“On November 11, 1973, UEFA’s qualifying Group 1 for the 1974 World Cup came to a close as Sweden defeated Malta 2-1 away from home. As with most things in football, or society in general, things were done differently back then and, curiously, the last game in the group before this had been played in June.

In fact, the first game in qualifying had taken place way back in November 1971, when of course in a modern-day system the last round of qualifiers for the following year’s Euros would have only been taking place. In the Malta-Sweden game, the hosts had taken an unexpected 1-0 lead on the 20th minute before the visitors came back to win.

But this goal would throw up a wrench, as it meant Sweden would finish level on both points and goal difference with Austria at the top of the group. With only one qualifying spot up for grabs, a play-off at a neutral venue (Parkstadion, Gelsenkirchen, West Germany, so there’s your Cold War connection) was deemed to be the best option…”

READ ON

Cold War Classic #3

You now love Pyro On The Pitch as an international institution, but did you know that we also contribute to the wonderful MuseumOfJersey.com? The third installment of our guest series over there, the Cold War Classic, is now up.

If you enjoy any combination of interesting retro football kits, beautifully vivid illustrations of said retro football kits (by main man Denis Hurley), a bit of sociopolitical history and classic cold war era match ups (with maybe a bit of trademark Pyro On The Pitch absurdity), then we think you’ll dig it.

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Cold War Classic no. 3 – France v USSR, 1972

“A World Cup qualifier in Paris on October 10, 1972 between France and the Soviet Union was one of 12 meetings in total between the two before the latter would cease to exist. At a time when diplomatic relations were strained between east and west, such friendly sporting relationships must have only strengthened ties between peoples divided by competing political systems, with sport acting as a lingua franca to remind humanity of it’s common ground.

No matter your skin colour, religious background, social class or ideology, worldwide appreciation for a good old game of ball showed us that at the end of the day we were all the same (that is, a weird, mostly hairless, over-evolved primate thing with a universal fascination for this possibly esoteric activity)….”

Read on:
https://museumofjerseys.com/2017/12/07/cold-war-classic-no-3-france-v-ussr-1972/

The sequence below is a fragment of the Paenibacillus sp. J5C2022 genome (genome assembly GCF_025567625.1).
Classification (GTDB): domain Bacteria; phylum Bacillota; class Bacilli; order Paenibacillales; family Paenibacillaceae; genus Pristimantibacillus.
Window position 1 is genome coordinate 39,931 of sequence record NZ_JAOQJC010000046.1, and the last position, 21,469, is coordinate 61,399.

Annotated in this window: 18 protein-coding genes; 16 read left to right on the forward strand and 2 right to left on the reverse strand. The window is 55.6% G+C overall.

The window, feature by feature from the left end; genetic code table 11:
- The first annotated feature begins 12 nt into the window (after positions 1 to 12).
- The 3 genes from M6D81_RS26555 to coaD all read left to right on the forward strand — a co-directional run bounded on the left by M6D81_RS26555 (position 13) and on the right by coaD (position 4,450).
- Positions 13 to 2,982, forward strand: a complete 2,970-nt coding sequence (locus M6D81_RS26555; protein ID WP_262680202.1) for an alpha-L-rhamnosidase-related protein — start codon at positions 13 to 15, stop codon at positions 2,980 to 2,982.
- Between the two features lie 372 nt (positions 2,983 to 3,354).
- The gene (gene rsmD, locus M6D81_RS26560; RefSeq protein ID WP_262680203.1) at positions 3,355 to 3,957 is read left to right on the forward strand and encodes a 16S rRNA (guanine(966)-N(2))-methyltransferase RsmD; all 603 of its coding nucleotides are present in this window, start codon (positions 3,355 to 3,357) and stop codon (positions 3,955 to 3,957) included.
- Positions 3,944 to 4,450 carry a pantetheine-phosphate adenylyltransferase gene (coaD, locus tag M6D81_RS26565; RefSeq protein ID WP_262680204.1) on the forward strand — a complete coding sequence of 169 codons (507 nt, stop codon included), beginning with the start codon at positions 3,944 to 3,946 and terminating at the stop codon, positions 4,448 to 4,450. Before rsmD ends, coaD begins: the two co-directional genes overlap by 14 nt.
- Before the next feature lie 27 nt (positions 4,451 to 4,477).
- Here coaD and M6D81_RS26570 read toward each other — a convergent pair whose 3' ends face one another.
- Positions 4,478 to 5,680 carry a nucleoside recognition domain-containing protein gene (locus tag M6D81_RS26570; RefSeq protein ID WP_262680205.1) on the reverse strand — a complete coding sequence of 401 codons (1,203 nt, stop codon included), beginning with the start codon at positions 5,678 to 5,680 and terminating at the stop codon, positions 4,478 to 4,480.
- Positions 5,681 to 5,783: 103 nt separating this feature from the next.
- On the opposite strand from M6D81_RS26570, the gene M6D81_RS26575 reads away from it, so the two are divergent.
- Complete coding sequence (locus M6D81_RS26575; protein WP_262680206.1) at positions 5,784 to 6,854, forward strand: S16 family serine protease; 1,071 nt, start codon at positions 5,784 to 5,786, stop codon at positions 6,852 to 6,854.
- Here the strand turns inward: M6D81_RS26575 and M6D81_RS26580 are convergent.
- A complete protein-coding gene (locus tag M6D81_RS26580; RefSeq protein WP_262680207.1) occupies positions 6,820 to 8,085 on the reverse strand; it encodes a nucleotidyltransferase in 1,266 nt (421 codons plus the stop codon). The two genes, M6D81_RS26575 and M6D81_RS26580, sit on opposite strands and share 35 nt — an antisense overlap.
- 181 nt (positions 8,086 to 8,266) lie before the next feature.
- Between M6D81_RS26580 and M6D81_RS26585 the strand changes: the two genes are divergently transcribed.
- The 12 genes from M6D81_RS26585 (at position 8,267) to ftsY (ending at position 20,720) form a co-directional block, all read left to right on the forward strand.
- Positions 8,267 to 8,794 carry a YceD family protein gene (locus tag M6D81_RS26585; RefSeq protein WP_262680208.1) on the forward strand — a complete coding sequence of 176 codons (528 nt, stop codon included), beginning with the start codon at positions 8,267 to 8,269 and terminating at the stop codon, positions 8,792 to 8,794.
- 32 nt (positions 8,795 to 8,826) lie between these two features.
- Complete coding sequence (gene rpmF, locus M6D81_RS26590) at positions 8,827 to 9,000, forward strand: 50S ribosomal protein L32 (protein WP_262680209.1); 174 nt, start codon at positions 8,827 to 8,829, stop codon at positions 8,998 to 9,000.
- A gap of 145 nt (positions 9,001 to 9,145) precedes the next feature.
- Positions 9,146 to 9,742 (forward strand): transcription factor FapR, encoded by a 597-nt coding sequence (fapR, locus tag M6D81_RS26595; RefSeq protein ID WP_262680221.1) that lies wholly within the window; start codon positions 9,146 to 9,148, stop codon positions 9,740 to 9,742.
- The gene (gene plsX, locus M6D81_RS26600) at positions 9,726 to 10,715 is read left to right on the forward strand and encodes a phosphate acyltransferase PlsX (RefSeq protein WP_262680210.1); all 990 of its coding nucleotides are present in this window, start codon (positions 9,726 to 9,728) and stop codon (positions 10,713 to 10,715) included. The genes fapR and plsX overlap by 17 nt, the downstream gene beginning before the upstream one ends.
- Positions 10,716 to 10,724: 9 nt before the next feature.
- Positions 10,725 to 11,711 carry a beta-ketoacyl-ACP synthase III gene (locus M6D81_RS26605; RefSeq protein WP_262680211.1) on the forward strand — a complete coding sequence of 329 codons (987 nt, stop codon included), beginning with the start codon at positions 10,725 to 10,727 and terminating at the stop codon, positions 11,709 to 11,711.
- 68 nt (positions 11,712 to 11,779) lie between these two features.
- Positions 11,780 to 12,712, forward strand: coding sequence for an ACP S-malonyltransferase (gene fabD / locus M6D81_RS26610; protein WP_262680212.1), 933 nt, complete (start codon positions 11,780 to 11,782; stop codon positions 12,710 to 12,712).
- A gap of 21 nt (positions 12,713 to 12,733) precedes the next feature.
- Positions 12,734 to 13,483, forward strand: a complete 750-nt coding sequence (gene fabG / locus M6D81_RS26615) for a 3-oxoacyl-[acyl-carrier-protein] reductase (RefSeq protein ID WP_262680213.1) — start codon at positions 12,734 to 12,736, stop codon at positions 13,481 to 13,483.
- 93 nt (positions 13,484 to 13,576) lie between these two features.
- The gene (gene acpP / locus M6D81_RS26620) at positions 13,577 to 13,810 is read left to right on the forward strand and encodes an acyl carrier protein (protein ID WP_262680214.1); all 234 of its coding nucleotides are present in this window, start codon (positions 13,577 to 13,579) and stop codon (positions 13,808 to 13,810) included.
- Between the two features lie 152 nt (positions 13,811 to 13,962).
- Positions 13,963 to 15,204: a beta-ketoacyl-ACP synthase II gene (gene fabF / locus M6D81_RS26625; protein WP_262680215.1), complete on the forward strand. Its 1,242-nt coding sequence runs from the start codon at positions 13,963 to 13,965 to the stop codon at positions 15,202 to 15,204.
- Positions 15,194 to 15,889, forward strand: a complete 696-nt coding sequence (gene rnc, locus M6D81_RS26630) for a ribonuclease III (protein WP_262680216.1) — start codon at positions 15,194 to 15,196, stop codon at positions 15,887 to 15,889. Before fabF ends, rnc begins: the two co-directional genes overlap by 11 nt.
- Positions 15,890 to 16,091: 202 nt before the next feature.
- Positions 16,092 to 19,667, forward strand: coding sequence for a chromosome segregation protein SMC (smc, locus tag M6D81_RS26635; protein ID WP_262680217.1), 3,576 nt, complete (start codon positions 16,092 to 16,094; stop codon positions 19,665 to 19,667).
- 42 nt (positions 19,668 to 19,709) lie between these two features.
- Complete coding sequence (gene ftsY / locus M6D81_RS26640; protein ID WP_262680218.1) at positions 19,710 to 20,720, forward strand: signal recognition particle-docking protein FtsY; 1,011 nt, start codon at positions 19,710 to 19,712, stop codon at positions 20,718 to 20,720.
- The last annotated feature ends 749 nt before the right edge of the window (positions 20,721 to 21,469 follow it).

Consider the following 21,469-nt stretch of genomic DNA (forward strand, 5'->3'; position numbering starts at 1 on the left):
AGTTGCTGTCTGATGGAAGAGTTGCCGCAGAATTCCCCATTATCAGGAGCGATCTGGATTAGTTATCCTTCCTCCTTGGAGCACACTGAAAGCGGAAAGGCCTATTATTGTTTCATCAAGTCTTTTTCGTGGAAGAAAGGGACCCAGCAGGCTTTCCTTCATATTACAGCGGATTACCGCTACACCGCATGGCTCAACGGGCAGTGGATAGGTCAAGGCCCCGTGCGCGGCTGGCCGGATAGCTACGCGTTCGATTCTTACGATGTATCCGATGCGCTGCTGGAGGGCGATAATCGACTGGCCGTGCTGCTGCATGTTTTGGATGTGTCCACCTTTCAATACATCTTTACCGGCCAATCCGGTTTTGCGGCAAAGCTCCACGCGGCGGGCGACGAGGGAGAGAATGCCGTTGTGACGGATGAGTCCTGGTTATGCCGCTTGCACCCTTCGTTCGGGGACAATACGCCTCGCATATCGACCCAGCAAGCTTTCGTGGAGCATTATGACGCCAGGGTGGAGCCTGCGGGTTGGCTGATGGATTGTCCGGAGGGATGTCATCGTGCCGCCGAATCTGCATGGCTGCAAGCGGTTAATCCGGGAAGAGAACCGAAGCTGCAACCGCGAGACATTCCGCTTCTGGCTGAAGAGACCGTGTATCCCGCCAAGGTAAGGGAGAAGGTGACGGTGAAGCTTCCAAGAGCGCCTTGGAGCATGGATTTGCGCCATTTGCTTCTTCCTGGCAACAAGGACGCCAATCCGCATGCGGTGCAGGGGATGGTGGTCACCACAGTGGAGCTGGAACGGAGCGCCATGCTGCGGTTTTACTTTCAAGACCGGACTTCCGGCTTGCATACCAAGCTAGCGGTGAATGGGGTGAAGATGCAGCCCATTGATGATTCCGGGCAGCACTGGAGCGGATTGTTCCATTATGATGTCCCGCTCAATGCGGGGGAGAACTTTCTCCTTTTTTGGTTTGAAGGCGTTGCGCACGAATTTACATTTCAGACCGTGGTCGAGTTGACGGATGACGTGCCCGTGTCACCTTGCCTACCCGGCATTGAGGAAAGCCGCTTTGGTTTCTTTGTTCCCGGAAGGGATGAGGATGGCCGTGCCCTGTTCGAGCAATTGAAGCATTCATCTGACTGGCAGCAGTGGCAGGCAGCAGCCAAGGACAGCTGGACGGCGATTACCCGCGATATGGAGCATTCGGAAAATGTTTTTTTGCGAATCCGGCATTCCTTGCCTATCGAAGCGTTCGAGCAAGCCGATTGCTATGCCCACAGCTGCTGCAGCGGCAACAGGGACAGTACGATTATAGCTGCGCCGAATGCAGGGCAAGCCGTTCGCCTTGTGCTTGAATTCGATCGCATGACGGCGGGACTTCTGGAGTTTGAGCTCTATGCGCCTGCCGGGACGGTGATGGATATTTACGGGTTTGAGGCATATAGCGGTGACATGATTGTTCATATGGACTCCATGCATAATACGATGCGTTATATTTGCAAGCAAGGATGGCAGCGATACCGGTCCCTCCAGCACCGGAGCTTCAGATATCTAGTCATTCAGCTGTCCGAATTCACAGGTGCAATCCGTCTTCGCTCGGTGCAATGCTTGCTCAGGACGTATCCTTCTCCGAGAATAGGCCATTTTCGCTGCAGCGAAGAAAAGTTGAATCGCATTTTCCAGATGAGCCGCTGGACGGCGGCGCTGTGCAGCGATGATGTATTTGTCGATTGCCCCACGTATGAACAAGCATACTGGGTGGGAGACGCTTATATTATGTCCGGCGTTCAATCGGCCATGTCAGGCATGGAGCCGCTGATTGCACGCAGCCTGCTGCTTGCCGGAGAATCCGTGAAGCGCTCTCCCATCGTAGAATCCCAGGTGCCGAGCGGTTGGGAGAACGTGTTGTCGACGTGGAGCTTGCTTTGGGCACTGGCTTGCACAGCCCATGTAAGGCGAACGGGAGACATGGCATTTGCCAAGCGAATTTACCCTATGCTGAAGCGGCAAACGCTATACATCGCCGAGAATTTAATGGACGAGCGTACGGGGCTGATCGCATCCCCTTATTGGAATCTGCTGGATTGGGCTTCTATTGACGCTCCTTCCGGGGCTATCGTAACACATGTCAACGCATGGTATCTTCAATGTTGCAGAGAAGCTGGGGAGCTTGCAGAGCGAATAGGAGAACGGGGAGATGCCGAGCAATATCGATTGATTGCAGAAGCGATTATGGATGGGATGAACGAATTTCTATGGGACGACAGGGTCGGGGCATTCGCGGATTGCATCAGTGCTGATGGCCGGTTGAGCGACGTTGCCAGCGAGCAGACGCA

Cold War Classic #1 + #2

You now love Pyro On The Pitch as an international institution, but did you know that we also contribute to the wonderful MuseumOfJersey.com?

If you enjoy any combination of interesting retro football kits, beautifully vivid illustrations of said retro football kits (by main man Denis Hurley), a bit of sociopolitical history and classic cold war era match ups (with maybe a bit of trademark Pyro On The Pitch absurdity), then we think you’ll dig the Cold War Classic.

Below are samples of the first two installments, and of course links to the full articles.

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Cold War Classic no. 1 – Hungary v Netherlands, 1986

“The Netherlands would begin their journey to European glory in 1988 with a trip to a rather sombre Nepstadion, Budapest on October 15, 1986.

To avoid a clash of orange with the red of the hosts, the Dutch would wear a classic white/orange/white away strip, the same as they had worn the last time the two sides had met here in May 1985. On that occasion, Hungary had worn their traditional home kit of red shirts, white shorts and green socks and one would assume the same would be applied here…”

Cold War Classic no. 1 – Hungary v Netherlands, 1986

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Cold War Classic no. 2 – Croatia v USA, 1990

“It is well-known now that top level football is essentially meaningless, but there have been times when the game has transcended sport and taken on a higher level of meaning.

As someone who grew up in Ireland, I can say that the Euro ’88 victory over England, for example, which was Ireland’s first game at a major tournament, certainly seems like something more emotional than just a sport being played when considering the historical and political context of the time. Another game like this occurred two years later when Croatia took on the USA in Zagreb on October 17, 1990.”

Cold War Classic no. 2 – Croatia v USA, 1990